If you thought that despite a brute majority in Parliament, the controversial land Bill will become less anti-farmer because a Joint Parliamentary Committee (jpc) is considering it, think again. Accusations of ‘Ordinance Raj’ greeted Prime Minister Narendra Modi when he promulgated an ordinance for an unprecedented third time while the jpc headed by senior bjp leader SS Ahluwalia was still looking into the Right to Fair Compensation and Transparency in Land Acquisition, Rehabilitation and Resettlement (Second Amendment) Bill, 2015.
Confidential files from the Joint Committee on Land Acquisition Cell in the Lok Sabha Secretariat accessed by Tehelka hint that the government machinery is keen to artfully distort the general tone of depositions given by concerned farmer organisations, other peoples’ movements working in rural areas and individual experts who were critical of amendments.
The document marked as ‘confidential’ and which contains compilation of “clause-wise analysis of the suggestions made by the experts/ stakeholders, etc, in the memoranda submitted to the committee” was circulated to members by Tirthankar Das, Deputy Secretary in the Acquisition Cell.
While several JPC members to whom Tehelka spoke have confirmed that there was an ‘unprecedented anger’ expressed by organisations of rural poor and credible experts in their depositions. But a close look into the compilation of the depositions show selective filtering which could seriously compromise the final product. For instance, detailed and meticulous contentions given by Bhoomi Adhikar Andolan (BAA), the largest umbrella organisation which represents rural and urban poor, are not at all reflected in the document.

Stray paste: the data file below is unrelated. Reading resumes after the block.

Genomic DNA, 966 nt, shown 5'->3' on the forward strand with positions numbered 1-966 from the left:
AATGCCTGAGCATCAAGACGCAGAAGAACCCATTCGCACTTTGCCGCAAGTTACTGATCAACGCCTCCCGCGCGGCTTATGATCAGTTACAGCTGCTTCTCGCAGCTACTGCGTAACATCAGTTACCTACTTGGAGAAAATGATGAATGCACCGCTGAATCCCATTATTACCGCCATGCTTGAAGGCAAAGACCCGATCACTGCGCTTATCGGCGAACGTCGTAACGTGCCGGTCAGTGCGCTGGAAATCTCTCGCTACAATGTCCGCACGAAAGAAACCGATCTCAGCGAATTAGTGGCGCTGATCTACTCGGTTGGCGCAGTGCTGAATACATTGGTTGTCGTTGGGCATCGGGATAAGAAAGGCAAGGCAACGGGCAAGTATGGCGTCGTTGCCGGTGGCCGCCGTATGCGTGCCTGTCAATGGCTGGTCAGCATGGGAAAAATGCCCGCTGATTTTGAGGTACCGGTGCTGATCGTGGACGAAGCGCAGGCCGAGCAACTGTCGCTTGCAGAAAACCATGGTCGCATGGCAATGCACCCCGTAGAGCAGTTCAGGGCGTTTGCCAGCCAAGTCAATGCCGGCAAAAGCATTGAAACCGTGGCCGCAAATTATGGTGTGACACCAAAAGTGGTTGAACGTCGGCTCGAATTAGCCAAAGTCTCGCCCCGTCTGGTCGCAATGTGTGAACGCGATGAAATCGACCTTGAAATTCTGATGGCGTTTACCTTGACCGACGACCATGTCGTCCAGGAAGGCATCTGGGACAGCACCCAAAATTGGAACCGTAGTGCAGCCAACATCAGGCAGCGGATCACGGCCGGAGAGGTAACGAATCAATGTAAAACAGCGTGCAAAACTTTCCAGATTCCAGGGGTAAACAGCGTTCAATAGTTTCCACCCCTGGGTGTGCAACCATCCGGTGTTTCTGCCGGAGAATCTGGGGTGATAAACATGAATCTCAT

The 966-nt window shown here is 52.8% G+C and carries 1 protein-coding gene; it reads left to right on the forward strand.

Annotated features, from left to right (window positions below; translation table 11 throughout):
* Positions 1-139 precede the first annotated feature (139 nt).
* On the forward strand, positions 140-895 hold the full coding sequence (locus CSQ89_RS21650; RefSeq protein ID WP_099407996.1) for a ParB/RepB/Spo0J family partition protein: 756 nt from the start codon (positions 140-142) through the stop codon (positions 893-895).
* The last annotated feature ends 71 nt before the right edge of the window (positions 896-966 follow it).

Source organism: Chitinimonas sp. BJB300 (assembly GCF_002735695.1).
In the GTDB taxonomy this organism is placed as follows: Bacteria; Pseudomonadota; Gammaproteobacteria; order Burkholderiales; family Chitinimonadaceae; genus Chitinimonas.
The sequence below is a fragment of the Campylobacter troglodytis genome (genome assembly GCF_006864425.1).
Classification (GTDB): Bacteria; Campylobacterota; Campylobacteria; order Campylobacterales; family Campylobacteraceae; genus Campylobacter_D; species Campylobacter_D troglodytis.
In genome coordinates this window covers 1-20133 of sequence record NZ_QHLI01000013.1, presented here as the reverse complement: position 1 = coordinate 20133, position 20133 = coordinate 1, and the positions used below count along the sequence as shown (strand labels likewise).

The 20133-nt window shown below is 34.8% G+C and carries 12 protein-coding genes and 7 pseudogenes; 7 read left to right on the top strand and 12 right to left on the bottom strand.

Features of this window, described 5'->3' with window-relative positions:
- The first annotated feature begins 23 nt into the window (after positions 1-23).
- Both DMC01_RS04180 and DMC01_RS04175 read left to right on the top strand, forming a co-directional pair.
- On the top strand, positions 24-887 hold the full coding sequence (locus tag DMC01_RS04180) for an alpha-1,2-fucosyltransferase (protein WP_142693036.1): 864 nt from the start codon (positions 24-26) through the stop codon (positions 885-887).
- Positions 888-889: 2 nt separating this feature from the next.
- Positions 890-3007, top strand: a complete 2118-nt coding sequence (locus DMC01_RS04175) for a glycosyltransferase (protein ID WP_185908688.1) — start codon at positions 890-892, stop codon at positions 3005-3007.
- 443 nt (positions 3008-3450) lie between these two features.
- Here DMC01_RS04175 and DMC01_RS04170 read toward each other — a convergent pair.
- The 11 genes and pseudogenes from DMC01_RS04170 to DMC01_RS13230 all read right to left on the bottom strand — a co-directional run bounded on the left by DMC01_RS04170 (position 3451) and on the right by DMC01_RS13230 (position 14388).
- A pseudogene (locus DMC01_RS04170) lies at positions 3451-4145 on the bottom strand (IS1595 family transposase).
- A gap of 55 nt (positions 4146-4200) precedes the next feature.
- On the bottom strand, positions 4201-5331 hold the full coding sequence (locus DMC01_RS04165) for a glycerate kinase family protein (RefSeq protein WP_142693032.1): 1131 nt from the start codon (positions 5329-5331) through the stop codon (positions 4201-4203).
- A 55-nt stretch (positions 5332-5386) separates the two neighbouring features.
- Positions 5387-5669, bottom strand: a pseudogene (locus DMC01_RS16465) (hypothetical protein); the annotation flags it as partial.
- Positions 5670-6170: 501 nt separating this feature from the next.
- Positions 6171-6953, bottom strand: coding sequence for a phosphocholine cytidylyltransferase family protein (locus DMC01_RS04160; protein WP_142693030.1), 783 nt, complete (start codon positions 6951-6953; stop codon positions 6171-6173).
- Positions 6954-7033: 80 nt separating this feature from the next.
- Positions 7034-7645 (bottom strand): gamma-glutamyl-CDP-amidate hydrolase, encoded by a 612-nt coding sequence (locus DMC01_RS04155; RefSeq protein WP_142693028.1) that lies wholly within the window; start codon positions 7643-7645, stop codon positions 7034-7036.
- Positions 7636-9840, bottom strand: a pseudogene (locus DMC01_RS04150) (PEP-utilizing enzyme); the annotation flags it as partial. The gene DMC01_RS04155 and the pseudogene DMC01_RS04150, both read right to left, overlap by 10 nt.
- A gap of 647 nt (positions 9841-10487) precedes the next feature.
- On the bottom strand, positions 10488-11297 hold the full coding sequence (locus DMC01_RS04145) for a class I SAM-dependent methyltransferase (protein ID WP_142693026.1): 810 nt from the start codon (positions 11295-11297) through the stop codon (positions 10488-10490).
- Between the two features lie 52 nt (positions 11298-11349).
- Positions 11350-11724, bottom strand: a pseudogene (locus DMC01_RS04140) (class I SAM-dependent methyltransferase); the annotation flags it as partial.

This distortion is also visible when it comes to the under-representation of depositions given by the Medha Patkar-led National Alliance of People’s Movement (NAPM) as well as All India Kisan Sabha (AIKS), arguably the largest organisation of Indian farmers, with a membership over two crore.
Even Sangh Parivar ideologue KN Govindacharya gets short shrift, since he opposes the “land grab” that critics say the Bill will enable. His deposition is sandwiched between those of the Construction Federation of India and Builders Association of India and the farmer unions. The builders’ deposition reads ‘general suggestions in favour of the Bill’. Govindacharya only gets ‘honourable mention’. “He has made his suggestions before the committee,” says the note.
The baa, napm and several organisations and individuals critical of amendments get a cryptic comment: “They have made their submission before the committee”.
Tehelka asked a member of the JPC how exactly this will play out. “Usually all members won’t participate in all sittings,” he explained. “The MPs who missed sittings Govindacharya form their opinion based on studying the compilation of depositions. If the compilation is not accurately representing the reality of depositions due to this filtering, it can seriously damage the very foundations of parliamentary democracy.”
Interestingly, the compilation tries to give expansive space to those who are in favour of the Bill in its present shape. The classic case is that of Loksatta Party leader Jayaprakash Narayan, whose think tank, the Foundation of Democratic Reforms, argues that “by making the consent amount the market value, and providing four times that as compensation, the law makes acquisition costs absurdly high”. His other pro-government positions are also adequately represented.
Another stratagem is to cite relatively unknown people with not much direct link to agriculture which were strangely given more space. The general tone of those depositions is that amendments are a must for the growth of the country, argued by invoking idioms of ultra nationalism.
All this suggests the JPC will suggest only cosmetic changes that would not reflect the ground reality. As per BJP insiders, the government will claim it took a middle path after taking the JPC report into account.
But growing opposition from the rural poor and a resurgent opposition can alter the political fate of the Modi government if it completely ignores the ground reality.